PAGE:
• General Grant, as well, remains genial toward Lee, while disagreeing over his decision to fight for the Confederacy. The two work together to keep the peace in Kentucky as it votes to secede from the Union as well.
  • Fun with Acronyms: When Lee asks Rhoodie what the AWB sign means, he claims it stands for "America Will Break". It is later revealed to actually stand for Afrikaner Weerstandsbeweging ("Afrikaner Resistance Movement"), which is the name of a real-life South African racist group.
  • Giving Radio to the Romans: Actually the inspiration for the book as a whole; Turtledove mentions that fellow author Tanith Lee described the cover of her latest novel as being as incongruous as "Robert E. Lee with an Uzi", and decided to explain how such a thing could happen.
  • Graceful Loser: After Lee wins the 1867 elections, Forrest goes to his house to personally concede — a deliberate contrast to their first meeting, also at Lee's house, where their vocal disagreement over slavery led to Lee asking Forrest to leave. Forrest says that he still disagrees with Lee politically, but not personally, and he wants to make sure that Lee understands this; Lee is more than happy in this regard, since he doesn't like the idea of personal enemies.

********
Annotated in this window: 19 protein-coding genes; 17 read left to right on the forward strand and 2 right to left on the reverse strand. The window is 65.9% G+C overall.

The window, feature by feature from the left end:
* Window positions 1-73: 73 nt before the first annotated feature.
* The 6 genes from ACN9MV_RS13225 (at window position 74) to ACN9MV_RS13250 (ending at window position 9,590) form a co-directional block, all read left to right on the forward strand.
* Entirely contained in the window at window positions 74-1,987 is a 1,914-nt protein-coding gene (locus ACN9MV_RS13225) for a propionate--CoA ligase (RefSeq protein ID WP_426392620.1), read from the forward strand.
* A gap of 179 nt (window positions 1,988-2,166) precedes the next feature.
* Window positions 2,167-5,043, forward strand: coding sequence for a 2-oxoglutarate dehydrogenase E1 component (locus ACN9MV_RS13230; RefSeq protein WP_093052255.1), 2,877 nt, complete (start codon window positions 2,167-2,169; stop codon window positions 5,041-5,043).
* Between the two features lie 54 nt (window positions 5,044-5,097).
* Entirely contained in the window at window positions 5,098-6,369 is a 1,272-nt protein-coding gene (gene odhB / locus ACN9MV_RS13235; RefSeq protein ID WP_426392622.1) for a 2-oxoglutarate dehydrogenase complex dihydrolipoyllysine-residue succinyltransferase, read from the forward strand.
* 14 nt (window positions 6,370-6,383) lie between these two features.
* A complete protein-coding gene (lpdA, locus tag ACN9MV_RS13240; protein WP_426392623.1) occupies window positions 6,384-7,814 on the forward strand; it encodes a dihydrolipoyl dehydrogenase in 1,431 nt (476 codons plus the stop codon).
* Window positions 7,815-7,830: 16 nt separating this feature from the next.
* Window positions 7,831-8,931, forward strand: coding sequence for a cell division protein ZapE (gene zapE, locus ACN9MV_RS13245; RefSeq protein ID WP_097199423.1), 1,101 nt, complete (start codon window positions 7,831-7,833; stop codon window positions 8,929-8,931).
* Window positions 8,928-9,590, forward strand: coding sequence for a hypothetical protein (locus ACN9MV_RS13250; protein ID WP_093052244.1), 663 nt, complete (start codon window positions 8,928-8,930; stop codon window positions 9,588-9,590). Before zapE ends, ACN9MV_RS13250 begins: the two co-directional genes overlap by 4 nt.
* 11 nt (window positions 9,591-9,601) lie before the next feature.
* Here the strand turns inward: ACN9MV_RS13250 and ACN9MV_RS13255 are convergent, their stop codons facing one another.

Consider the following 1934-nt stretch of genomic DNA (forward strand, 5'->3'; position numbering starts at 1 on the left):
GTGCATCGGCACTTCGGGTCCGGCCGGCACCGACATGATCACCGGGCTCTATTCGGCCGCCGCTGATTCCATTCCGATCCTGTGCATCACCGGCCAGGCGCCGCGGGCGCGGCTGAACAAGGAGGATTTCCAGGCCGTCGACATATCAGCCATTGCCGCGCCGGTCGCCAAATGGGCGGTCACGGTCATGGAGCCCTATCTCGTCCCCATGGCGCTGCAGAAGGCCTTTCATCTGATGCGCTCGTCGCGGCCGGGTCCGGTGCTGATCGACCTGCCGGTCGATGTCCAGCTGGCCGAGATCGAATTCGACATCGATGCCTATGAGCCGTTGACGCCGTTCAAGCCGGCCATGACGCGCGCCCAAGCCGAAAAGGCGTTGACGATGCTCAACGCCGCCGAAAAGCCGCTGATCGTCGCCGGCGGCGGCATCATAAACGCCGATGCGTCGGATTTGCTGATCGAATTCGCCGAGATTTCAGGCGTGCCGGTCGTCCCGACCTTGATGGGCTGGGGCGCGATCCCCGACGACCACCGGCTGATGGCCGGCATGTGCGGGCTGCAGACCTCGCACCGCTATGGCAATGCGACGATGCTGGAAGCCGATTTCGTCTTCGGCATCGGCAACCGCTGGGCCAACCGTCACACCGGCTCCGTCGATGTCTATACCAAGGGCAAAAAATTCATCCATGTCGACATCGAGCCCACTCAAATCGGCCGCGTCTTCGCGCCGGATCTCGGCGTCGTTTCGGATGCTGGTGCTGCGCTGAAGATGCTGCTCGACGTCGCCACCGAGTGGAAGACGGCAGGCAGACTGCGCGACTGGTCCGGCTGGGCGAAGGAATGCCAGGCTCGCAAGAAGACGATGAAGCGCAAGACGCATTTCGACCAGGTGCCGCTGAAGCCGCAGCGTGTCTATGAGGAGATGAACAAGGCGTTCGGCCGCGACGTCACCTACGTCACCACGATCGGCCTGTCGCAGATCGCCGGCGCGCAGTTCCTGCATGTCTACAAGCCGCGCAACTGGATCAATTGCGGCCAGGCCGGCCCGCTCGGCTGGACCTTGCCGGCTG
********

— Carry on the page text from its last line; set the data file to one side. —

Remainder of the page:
• Heel–Face Revolving Door: Nathan Bedford Forrest. In the first Act, Forrest does not appear, but is frequently mentioned as an excellent general and boon to the South, though his conduct at Fort Pillow unnerves Lee. In the second Act, Forrest becomes the primary antagonist, siding with the AWB. In the third Act, he recants his alliance with the AWB after their atrocities and personally leads the assault on Rivington.